Plus, if the earliest Christians' main goal was to present an appealing belief system that would make earthly life more bearable because of the hope for a better afterlife, there would be so much better ways to go about it than Christianity.  After all, it would have been so much easier to leave out the part where Jesus claimed to be the only way to get into Heaven.  The attitude of many in society today, particularly among the "spiritual but not necessarily born again Christian," is a good example of how the trend is for the majority of people to believe something more because they wish to than because they find the majority of evidence proves it to be true.

The people who reportedly initiated Christianity were Jews, and a large portion of them already believed in a God who loved them and in an afterlife to hope towards.  The commoners and underprivileged already had a large number of religions to believe in without Christianity, and there was no reason for masses of them to abandon tradition, and in a lot of cases, their families and friends, to turn to this belief system unless it presented something special and real that they were not able to get from just any religion.

Well maybe the early disciples weren't making things up, per se, but were still deluded into thinking what they were spreading was the truth."  Although this would be more motivation for an evangelizing and missionary spreading spree, there would have to be a large number of people deluded.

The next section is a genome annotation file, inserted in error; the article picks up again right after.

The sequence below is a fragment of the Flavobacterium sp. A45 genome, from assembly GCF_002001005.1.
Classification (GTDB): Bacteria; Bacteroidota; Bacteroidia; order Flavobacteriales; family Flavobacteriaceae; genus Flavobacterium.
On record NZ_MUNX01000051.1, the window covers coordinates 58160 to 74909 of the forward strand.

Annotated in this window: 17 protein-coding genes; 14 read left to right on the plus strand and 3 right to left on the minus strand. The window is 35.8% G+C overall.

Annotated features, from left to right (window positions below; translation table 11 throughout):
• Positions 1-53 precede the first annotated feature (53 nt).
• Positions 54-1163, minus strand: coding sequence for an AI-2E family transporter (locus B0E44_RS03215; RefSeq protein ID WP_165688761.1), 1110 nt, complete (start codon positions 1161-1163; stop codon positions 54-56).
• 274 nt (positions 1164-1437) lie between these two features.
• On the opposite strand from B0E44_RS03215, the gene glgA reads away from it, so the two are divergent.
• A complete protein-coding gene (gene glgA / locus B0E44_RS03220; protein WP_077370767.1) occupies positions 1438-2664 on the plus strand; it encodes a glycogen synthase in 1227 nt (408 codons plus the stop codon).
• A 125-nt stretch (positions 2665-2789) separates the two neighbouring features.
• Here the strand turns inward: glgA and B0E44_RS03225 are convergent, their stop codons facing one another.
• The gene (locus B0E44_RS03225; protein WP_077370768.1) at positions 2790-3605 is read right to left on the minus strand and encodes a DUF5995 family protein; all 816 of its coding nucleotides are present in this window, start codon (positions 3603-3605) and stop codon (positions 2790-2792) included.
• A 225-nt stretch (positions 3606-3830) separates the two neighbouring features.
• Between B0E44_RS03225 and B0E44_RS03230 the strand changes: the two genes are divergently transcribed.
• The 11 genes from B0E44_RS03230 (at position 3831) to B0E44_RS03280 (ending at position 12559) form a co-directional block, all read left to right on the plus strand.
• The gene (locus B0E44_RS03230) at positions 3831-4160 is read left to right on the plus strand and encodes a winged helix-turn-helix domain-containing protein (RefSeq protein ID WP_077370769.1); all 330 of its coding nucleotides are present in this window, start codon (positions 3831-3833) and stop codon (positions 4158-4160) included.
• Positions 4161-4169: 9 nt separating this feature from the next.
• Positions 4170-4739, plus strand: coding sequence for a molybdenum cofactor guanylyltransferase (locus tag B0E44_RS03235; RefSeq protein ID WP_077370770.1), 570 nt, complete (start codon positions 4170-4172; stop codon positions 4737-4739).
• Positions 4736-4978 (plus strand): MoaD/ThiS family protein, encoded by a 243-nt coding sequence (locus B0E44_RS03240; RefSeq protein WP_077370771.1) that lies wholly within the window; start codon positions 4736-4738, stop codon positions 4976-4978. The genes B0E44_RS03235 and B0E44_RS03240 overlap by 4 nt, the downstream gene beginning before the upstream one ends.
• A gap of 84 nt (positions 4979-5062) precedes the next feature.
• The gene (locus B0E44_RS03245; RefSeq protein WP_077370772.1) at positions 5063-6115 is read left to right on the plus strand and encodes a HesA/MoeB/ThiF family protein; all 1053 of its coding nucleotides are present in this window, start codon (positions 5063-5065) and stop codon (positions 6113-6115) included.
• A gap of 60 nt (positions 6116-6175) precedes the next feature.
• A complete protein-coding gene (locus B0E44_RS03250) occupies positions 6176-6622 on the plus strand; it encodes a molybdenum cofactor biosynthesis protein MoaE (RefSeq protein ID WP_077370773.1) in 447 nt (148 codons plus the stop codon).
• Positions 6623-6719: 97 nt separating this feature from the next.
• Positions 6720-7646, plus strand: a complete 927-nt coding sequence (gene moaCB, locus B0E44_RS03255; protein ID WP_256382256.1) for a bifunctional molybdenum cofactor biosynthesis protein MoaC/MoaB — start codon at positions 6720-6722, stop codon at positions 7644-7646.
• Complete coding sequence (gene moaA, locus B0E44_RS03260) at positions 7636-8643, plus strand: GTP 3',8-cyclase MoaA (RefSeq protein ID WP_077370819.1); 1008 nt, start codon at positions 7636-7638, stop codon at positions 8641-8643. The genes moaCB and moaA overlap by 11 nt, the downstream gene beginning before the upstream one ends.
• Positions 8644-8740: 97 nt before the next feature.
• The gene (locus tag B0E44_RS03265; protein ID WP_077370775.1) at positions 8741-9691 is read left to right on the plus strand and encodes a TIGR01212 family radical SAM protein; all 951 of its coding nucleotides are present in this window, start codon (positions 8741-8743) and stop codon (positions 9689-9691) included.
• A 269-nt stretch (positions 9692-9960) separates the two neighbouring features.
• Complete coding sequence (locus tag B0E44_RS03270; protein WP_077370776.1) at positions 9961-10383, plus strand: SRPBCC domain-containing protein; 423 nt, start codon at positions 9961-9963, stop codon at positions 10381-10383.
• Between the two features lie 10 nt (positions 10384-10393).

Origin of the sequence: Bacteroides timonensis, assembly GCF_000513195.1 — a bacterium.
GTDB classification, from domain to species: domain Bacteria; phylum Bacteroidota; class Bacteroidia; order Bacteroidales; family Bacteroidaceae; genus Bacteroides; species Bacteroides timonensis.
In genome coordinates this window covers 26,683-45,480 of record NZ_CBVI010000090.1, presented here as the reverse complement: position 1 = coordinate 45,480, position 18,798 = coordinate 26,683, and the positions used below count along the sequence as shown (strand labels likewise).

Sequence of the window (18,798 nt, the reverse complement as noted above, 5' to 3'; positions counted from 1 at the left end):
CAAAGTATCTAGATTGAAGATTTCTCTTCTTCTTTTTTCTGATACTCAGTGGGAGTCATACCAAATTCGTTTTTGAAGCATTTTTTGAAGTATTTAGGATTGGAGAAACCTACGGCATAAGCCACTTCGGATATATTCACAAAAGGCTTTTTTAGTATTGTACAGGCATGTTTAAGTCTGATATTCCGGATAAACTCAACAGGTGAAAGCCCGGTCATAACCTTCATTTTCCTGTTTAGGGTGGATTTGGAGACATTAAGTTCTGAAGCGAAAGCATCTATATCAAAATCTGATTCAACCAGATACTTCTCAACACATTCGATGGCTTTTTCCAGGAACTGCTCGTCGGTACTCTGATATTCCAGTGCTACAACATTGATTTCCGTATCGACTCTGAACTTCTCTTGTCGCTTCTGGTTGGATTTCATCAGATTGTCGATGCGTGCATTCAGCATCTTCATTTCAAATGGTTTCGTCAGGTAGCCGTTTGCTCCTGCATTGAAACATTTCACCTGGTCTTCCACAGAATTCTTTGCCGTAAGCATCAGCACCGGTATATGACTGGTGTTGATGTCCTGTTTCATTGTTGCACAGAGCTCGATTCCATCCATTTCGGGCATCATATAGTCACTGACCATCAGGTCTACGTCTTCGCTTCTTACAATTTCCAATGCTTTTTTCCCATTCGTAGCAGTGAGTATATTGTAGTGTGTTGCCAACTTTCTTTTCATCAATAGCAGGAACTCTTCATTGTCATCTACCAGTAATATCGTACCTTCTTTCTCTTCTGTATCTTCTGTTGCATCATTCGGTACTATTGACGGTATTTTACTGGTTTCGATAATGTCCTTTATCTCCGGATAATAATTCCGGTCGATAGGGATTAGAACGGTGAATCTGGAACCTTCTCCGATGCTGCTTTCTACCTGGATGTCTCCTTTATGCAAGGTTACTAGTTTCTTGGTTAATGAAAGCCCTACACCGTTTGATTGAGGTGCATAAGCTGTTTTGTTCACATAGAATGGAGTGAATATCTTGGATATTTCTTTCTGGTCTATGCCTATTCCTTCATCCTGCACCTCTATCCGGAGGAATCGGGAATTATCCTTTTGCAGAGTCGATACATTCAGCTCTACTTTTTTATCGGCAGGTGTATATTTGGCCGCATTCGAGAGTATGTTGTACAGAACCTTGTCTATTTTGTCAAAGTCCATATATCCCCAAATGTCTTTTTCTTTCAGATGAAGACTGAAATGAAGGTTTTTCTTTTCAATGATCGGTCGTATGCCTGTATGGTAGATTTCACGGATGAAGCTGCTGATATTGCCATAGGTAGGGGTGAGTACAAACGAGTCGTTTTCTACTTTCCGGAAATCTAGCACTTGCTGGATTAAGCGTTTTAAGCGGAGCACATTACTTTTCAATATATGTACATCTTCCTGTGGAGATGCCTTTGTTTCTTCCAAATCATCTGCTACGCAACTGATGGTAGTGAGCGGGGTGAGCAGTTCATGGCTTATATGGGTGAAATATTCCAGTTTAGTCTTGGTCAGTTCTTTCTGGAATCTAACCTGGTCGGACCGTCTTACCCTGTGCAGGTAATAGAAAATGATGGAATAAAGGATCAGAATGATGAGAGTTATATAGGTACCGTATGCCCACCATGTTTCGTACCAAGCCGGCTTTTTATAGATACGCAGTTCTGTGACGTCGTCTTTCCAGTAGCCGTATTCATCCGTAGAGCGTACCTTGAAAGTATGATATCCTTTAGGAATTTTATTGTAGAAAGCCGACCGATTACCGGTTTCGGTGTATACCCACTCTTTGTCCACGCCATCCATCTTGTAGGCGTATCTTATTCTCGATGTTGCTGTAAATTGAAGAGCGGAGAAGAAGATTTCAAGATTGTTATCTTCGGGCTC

And what would they be fooled about?  Jesus' death?  Jesus' resurrection?  After all, Jesus' death and resurrection is the foundational miracle of the Christian faith.

Once one truly understood the nature of crucifixion and the torture Jesus went through, believing anything other than the fact that he died would be delusional.  I know there's many (many, many, many) people who believe Jesus didn't actually die.  Although I prefer not to, if I am pressed to, I will dig up resources and information on this topic.

In Acts 1:3 we read that Jesus gave the disciples many proofs that he was alive.  The disciples were only as deluded as the modern day scientist, going with the evidence.  And it wouldn't just be a handful of deluded people either, 1 Corinthians 15:6 tells us that Jesus appeared to over five hundred people.

The Christian can take comfort knowing the truth of Jesus' death and resurrection.  But the Bible contains more than just this monumental event, and this article is our journey to discover if we can trust in the rest of God's Word.


Scripture

 Before we start asking the question of how the Bible is infallible, we must first ask the question of what is meant by "Scripture."  We can't very well say "Scripture is that which is God-breathed, and it's God-breathed because it is Scripture."

I found this link helpful in finding out how the Bible was originally put together:
http://www.biblestudytools.com/bible-study/topical-studies/who-decided-what-went-into-the-bible.html

 The critic might wince every time people describe the formation of the Bible with words along the lines of "God decided what would be in the Bible."  This, of course, can be said to be a circular argument as well:  "God is real because the Bible says he is, and we can trust the Bible because God says so."

However, we have more than just a the word of a hypothetical deity to go on in figuring out what is meant by "Scripture."